Pre­tender

NZ Autocar - - Road Watch -

when ven­tur­ing far from the sooth­ing bo­som of civil­i­sa­tion. There’s noth­ing the De­fender lacks in its quest to be a ter­rain-con­queror par ex­cel­lence; equally there’s noth­ing added to it that would in­crease its abil­ity to per­form other du­ties. And that sim­plic­ity is ex­actly the rea­son that Land Rover can no longer make it. The light­weight-alu­mini­um­body-parts-at­tached-to-a-highly-rigid­lad­der-chas­sis con­struc­tion of the De­fender ham­mers the last nail into the cof­fin of the model, as it pre­cludes any op­por­tu­nity of rais­ing the woe­ful crash test score. As the late sci-fi writer and whiskey-taster, Iain Banks, once said of his own De­fender: it does have crum­ple zones, they just hap­pen to be other cars.

Upon reach­ing re­mote Mount Dare sta­tion on the north-western fringe of the Simp­son, the sta­tion man­ager im­me­di­ately grav­i­tated to the De­fender. A man con­stantly called upon to res­cue stranded ve­hi­cles in the desert, he ad­mit­ted that he’d never had to re­trieve a De­fender, “plenty of Toy­otas, but never one of those.”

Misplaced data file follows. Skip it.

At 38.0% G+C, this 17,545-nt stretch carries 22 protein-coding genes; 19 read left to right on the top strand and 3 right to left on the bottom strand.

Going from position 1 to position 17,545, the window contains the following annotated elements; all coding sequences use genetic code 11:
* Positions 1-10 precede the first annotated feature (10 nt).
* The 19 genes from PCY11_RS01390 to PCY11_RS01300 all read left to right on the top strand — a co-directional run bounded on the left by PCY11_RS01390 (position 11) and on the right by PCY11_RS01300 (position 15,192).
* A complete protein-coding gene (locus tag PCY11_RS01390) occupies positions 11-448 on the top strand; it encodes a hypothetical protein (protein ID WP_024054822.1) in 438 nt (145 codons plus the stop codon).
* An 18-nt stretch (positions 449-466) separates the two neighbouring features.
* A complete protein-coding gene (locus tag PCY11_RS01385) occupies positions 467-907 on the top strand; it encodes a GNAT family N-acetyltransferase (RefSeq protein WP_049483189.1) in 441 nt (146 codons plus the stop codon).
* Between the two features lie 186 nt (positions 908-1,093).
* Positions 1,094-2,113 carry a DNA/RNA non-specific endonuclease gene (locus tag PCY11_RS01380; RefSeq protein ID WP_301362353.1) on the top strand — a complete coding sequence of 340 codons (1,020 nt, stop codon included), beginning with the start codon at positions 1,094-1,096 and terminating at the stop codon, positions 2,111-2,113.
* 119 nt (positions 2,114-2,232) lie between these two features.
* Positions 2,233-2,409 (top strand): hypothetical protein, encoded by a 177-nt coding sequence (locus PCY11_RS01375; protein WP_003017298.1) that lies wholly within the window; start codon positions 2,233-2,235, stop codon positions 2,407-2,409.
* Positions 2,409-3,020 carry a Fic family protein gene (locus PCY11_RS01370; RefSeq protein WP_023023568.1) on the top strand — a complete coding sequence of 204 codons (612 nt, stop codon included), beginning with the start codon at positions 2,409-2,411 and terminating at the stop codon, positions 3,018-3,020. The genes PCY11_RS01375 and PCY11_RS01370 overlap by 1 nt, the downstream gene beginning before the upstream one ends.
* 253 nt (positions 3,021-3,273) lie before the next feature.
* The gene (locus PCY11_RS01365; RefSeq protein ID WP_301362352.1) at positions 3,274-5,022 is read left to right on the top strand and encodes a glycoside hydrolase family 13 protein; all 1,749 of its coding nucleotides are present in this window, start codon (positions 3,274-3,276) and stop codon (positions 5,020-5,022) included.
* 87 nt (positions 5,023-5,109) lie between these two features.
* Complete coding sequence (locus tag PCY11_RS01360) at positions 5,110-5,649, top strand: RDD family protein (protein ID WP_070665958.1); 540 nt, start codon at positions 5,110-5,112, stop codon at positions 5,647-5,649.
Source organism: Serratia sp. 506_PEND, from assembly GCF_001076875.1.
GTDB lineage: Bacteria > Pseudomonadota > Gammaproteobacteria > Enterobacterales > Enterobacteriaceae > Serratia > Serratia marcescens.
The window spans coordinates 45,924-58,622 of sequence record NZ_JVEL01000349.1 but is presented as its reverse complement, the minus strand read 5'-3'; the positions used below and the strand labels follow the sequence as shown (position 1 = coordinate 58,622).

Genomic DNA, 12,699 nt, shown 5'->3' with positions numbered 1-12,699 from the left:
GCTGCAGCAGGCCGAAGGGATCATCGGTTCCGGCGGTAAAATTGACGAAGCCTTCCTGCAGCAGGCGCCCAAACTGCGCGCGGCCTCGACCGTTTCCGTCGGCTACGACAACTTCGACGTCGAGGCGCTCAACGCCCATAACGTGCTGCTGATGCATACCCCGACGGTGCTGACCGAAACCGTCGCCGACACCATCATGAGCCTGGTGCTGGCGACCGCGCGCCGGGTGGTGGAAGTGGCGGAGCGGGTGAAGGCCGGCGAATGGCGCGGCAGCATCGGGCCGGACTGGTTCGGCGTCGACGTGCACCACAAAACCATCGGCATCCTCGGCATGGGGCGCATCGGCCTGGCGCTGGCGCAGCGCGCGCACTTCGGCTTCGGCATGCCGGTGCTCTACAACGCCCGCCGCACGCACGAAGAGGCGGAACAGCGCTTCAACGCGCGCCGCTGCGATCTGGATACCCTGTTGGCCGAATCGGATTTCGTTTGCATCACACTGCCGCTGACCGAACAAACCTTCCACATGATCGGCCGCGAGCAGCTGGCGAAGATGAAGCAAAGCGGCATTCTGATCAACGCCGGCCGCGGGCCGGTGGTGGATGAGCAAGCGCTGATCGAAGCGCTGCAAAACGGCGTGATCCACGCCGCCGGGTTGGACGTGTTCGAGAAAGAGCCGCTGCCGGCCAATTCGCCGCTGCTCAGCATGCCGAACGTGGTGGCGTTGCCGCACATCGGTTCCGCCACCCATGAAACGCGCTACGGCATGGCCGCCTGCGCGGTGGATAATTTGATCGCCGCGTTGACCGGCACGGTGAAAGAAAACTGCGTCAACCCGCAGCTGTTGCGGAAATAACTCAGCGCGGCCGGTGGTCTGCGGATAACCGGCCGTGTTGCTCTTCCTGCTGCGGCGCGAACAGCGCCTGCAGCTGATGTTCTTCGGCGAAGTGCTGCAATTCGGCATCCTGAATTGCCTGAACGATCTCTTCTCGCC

Per­haps that’s be­cause only two mil­lion were made dur­ing the 68 years the model was in pro­duc­tion. Where other ve­hi­cles evolved and de­vel­oped then be­came ex­tinct, the De­fender was a con­stant snap­shot to 1948, and the pos­i­tiv­ity of a post-WW2 world. Its sim­plic­ity gave us an im­me­di­ate ref­er­ence point to a sim­pler time, and it was also quite pos­si­bly the first car that I ever drew. There will be plenty mourn­ing the pass­ing of this iconic au­to­mo­tive anachro­nism in Oua­gadougou, Da­landzadgad, and ev­ery ad­ver­tis­ing agency in the world.

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